THAI 'sorry' as pilots snag 1st-class seats

THAI 'sorry' as pilots snag 1st-class seats

Thai Airways International Plc (THAI) has launched a fact-finding probe into why two passengers were forced to give up their first-class seats to off-duty pilots deadheading from Zurich to Bangkok.

THAI president Sumeth Damrongchaitham said yesterday a panel has been set up to investigate the incident which has sparked a public outcry and affected the airline's image.

"I express sorrow and apologise to all passengers affected by the unprofessional action that caused the delay. And I apologise to the passengers who were directly affected by the seat changes. I take responsibility for the incident," Mr Sumeth said.

The incident reportedly involved THAI flight TG971 from Zurich to Bangkok on Oct 11. It was scheduled to depart at 1.30pm but the duty pilots refused to take off unless some first-class passengers agreed to give up their seats to two THAI pilots deadheading to Bangkok.

All of the first-class passengers initially refused to do so. After about two hours of delay, a couple finally vacated their seats so that the flight could depart and they later filed a complaint.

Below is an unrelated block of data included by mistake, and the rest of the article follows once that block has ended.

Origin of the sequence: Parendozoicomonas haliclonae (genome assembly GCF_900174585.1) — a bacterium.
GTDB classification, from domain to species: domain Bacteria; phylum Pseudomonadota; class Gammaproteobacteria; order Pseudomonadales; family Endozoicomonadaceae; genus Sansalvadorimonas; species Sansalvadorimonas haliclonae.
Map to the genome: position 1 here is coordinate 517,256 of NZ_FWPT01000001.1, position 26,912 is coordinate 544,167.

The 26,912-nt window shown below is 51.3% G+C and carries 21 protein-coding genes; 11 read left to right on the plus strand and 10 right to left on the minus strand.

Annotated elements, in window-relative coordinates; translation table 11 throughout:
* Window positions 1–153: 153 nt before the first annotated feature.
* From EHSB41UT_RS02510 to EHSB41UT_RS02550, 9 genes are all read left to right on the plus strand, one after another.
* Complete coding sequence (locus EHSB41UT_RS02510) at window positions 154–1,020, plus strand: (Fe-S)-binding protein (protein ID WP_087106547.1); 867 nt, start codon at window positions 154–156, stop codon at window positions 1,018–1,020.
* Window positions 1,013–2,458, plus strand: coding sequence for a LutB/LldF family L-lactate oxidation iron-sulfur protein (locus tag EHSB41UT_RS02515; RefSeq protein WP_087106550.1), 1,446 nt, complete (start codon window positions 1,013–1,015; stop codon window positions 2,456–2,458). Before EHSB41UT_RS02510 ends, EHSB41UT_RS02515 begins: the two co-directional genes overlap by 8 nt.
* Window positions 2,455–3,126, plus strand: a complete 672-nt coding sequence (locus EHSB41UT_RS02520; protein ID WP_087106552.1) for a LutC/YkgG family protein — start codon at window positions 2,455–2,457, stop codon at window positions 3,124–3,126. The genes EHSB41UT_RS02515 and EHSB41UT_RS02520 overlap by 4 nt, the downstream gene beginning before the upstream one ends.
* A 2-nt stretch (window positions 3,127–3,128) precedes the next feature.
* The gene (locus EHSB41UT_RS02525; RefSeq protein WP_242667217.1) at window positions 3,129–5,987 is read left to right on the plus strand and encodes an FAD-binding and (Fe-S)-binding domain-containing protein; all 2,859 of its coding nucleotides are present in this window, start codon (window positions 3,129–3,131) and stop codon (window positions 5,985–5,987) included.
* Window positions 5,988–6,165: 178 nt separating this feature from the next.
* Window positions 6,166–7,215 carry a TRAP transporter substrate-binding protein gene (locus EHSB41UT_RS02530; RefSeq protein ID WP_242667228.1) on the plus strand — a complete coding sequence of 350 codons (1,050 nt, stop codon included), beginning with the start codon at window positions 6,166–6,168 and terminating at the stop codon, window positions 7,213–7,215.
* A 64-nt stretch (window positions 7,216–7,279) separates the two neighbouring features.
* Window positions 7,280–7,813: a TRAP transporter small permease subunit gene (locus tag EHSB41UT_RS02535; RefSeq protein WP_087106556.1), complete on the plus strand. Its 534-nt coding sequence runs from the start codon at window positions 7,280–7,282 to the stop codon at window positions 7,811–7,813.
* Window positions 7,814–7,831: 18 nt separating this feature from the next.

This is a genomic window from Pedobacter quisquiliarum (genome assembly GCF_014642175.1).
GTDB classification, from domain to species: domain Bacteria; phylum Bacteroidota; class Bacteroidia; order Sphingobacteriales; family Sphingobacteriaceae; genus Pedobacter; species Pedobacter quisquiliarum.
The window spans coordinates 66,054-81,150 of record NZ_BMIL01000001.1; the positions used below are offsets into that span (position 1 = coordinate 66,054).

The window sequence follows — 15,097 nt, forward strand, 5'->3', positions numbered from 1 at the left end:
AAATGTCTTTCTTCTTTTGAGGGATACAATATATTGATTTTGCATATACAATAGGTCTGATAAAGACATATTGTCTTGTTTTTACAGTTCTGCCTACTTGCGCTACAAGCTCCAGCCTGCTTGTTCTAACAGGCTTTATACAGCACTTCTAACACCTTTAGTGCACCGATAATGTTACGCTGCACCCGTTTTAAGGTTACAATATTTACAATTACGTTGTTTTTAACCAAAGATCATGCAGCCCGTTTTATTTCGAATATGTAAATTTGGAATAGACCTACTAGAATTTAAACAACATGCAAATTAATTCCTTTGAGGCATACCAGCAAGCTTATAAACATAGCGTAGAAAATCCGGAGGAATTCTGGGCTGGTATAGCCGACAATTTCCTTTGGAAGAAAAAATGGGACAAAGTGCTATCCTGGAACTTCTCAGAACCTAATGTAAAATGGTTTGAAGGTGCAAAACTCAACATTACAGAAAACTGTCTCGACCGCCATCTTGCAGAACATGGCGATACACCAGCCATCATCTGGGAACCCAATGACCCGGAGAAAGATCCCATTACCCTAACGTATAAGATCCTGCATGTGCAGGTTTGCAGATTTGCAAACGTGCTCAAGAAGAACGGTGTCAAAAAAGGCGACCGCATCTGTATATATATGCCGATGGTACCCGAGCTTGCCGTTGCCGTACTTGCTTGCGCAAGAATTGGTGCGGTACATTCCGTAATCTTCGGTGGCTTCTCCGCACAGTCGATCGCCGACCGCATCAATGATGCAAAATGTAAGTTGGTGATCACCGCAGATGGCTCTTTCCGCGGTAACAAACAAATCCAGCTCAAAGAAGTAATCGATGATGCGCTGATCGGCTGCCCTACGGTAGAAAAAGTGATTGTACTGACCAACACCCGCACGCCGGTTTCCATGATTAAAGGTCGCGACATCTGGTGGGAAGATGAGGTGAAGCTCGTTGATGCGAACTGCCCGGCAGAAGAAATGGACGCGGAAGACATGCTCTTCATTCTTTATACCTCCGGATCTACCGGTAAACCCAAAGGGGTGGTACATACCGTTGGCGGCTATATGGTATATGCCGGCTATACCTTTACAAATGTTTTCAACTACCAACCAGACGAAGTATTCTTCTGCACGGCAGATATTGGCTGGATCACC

THAI sources said the incident happened after a Boeing 777-300 had an engine problem and could not fly from Zurich to Bangkok. As a result, another flight was sent to take the passengers and pilots of the first plane back. This resulted in insufficient seats in first class for the pilots.

A THAI pilot said under the company regulations, the airline used to reserve some first-class seats for pilots aimed at allowing them to have enough rest hours based on aviation safety standards.

But on this flight, all seats in first class were taken.

However, Civil Aviation Authority of Thailand (CAAT) director-general Chula Sukmanop said the reserving of first-class seats for use by pilots has nothing to do with the safety requirements of the CAAT and the International Civil Aviation Organisation (ICAO) and is a procedure adopted by the airlines themselves.

THAI labour union president Damrong Waiyakanee said yesterday the case has severely affected the airline's image and criticised the off-duty pilots.

He said the plane has a room for pilots to sleep but they did not want to use it.

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